Saisir le silence
unprecedented installations in France
10.22 > 2016.12.31
The architectures and landscapes invented by Hans Op de Beeck sway between reality and fiction. At CENTQUATRE-PARIS, the Flemish artist opens the doors of some of his parallel worlds, inviting the spectator to bring the stories to life by the strength of his/her imagination.
artistic direction: José-Manuel Gonçalvès
public opening on Saturday, October 22, from 2 p.m.
Caravan - 2016 creation
The installation work Caravan is an almost life-sized sculptural installation of a night scene in a fictitious urban area that has been snowed-under. Presumably located somewhere in between corporate buildings, an absent protagonist seems to have organized his own one-person habitat: a small and rusty caravan with a bonfire at the front and props one might associate with someone improvising life on an abandoned location, between piles of garbage. There is a light on in the caravan, so the invisible protagonist may be inside. This filmic scene is both highly romantic and welcomingly cosy, as well as harsh and lonely, referring to people struggling with poverty in a city setting, forced to reinvent or redefine themselves, and having to improvise a living with whatever can be gathered.
For CENTQUATRE-PARIS, the artist is building The Settlement, an entirely grey monumental installation, showing a strange and peaceful village made up of about 20 houses on stilts, linked together by wood scaffolding. Boats moored to accessories (fishing nets, deadwood, rudimentary tools, fairy-lights, etc.), each element as been sculpted at full scale. The whole has been placed on an artificial lake, in front of an empty wall that invites the spectator to watch, at first from a certain distance, this imaginary scene. At once alive and immobile, it brings to mind cinematic tradition, the composite image, but also the paralysed nature of Pompei, fixed in time by volcanic ashes. Nevertheless, this village, a fictional refuge of a small imaginary community and all sorts of potential stories, seems to be contemporary and still inhabited. As always with Hans Op de Beeck, the spectator doesn’t know whether he is faced with a land that has been deserted or that is on the point of being created. Parallel to this, the artist is showing two recent films.
Op de Beeck’s film Staging Silence is based around abstract, archetypal notions that linger in the memory of the artist as the common denominator of the many similar public places artist has experienced. The video images themselves are extremely simple and banal, whilst also being serious and dark, mirroring the eclectic mix of pictures in our minds. The decision to film in black and white heightens this ambiguity: the theatre-like approach of the video alludes to the legacy of slapstick, as well as the insidious suspense and latent derailment of the film noir genre. The title refers to the staging of dormant decors where, in the absence of people, the spectator can project himself as the lone protagonist.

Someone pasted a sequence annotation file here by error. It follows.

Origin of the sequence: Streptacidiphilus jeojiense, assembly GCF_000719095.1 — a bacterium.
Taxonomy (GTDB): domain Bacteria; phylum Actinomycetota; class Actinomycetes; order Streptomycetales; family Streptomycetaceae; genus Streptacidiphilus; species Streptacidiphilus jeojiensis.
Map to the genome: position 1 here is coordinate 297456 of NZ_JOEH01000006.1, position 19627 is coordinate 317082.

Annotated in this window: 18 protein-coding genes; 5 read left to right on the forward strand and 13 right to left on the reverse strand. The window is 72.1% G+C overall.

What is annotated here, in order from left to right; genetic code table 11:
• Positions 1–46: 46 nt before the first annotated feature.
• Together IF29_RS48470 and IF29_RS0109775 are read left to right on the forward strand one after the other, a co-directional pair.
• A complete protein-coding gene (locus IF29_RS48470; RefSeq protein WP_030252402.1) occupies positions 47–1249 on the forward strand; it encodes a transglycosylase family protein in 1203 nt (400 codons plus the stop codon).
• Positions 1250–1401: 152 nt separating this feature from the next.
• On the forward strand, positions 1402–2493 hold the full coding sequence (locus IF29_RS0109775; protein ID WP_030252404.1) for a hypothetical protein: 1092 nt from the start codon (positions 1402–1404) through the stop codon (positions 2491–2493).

The installation work Lounge is a life-sized, sculpted evocation of a neo-classical hotel lounge, with a large window, a chesterfield sofa, and an enormous amount of props, ranging from books, empty soda cans, candles, ashtrays stuffed with cigarette butts, pizza boxes, beer bottles, old cell phones, laptops, discarded clothes etc. The work presents itself as a gigantic memento mori, with references to the classic symbols of the Vanitas painting tradition as well as to everyday objects that we use in (post-)modern daily life. The use of light in the work is painterly, referring to old masters such as Vermeer. The monochromatic grey scene is entirely handcrafted. The ash grey tone and the heaviness of the plaster objects make the scene extremely silent and inert.
Night Time (extended)
The animation film Night Time (extended) is a dark, enigmatic animation film without text, based on a large series of monumental monochromatic watercolours which Op de Beeck steadily made over the past five years, in between all his other multidisciplinary projects. All the watercolours were painted by the artist at night, in a state of complete solitude and concentration. This nocturnal atmosphere is a tangible presence in the metropolitan landscapes, amongst the images of nature, the buildings, interiors and characters the artist brings to life in the film. Night time (extended) is conceived as a mysterious, uncanny dream in which all proportions, perspectives and environments are fictitious, yet universal.